From the start of the war in 2008, the Torres (brothers) were the target of attacks from their new enemies, largely by means of a group called "Los Charritos," linked to the Araujo family, whose principal pillar of support was Gonzalo, "El Chalo" Araujo.
On April 4, with hostilities barely begun, young Joel Torres Jimenez, son of "El JT," was attacked outside a pool hall located in the Colonia Guadalupe Victoria. He was 19 years old, and he survived.
A few weeks later, April 18, another Torres, this one the son of Manuel, Atanasio Torres Acosta, "El Tachio", was murdered. This happened right beside the buildings of the Health Ministry, in the Montebello residential district.
Police located one of the vehicles apparently used by the gunmen. A red Tsuru [Mexico's version of the Nissan Sentra.-- un vato], where they found AK 47 rifles with a message: "From your compadre and his Z nephews. So you will remember, Manuel Torres."
"El M1" went crazy with the death of his son, whose wake was held in one of his houses in the valley. That same night and the next day while they were keeping vigil over Atanasio's body, Manuel Torres was taking his revenge on young men that his gunmen were picking up and taking to his home for him to torture.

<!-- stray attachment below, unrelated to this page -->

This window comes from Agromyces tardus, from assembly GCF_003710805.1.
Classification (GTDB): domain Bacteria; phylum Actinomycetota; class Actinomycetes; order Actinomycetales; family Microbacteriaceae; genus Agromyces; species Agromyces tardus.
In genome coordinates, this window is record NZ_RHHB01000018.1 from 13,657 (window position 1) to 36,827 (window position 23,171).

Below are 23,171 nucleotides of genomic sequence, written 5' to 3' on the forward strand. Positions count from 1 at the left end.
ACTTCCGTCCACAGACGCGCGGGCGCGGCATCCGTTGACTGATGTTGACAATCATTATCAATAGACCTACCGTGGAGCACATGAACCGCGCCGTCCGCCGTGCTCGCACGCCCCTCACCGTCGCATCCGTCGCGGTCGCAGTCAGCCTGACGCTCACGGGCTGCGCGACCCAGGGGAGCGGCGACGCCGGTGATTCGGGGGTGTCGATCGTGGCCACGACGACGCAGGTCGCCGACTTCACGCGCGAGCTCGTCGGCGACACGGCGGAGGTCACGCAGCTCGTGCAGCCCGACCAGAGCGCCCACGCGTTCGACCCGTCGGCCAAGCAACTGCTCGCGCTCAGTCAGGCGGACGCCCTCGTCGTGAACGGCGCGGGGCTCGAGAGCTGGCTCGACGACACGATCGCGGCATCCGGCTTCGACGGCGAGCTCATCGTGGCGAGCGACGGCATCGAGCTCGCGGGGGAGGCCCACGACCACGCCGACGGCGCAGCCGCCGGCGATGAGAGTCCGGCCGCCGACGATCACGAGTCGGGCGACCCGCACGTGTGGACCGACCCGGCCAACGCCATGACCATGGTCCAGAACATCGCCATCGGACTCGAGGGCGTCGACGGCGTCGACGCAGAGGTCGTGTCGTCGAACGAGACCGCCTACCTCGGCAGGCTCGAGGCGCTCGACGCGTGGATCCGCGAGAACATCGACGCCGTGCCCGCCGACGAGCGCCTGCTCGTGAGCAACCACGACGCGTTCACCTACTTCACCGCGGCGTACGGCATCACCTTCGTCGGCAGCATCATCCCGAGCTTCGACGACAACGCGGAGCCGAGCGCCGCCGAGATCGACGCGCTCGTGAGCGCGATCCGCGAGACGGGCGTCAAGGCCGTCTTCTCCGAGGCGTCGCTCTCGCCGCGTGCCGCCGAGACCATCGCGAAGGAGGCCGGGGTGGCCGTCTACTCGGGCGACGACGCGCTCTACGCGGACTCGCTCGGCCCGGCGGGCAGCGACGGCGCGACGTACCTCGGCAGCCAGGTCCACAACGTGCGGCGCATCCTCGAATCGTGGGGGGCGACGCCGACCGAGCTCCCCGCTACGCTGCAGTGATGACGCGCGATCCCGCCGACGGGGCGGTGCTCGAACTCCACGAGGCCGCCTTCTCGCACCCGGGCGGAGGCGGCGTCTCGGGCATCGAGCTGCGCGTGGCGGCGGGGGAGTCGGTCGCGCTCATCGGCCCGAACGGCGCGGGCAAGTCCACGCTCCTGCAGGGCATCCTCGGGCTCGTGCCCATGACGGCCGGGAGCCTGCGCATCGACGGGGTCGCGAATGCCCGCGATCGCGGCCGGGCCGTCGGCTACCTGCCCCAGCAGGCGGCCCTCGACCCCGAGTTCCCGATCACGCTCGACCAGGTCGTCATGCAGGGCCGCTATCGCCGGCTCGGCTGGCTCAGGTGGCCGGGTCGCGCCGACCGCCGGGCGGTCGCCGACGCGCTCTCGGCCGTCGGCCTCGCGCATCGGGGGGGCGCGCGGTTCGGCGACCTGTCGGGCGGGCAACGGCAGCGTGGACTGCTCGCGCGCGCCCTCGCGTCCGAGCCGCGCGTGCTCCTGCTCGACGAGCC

Nothing stopped him. All over the city, headless corpses started to appear, mutilated, with messages alluding to Tachio's murder. No death, no limit, could contain his thirst for vengeance until his death, Saturday at dawn.
The cartels were at war, but he was fighting his own war in the name of the affront he had suffered.
At the place where his son was murdered, they started throwing decapitated bodies, one of them that of Barcelo Villagran, who had been the commander of the Ministerial Police and chief of the Centauro Group. They amputated both legs, decapitated him and cut open his back with a knife while he was still alive.
Manuel Torres Felix was not even in the files of the PGR, much less in those of the State Department of Justice, when, on June 1, 2011, Barack Obama designated him, along with Gonzalo Inzunza Inzunza, "El Macho Prieto," as drug traffickers subject to the Kingpin Statute. This law targets drug trafficking bosses ("kingpins"), allowing the North American Government to freeze foreigners' bank accounts and businesses.
In Sinaloa, the Justice Department has in its files an old conviction on Manuel Torres, "since snakes walked upright" (very old, indeed), for carrying a firearm. But nothing else.
The bee sting
Manuel Torres died a natural death. On the run since President Calderon began his war, he did not rest. He lived in the hills, in the valleys and rarely came down to the city. He mistrusted even his shadow. He would go two, three nights without sleep, always alert.
Two weeks ago, a bee swarm attacked him and he had to be transferred to Culiacan, where they were barely able to save his life after hundreds of bees stung him. It wasn't his turn to live. He had one fate: El que a cuchillo mata, a cuchillo muere. Live by the sword, die by the sword.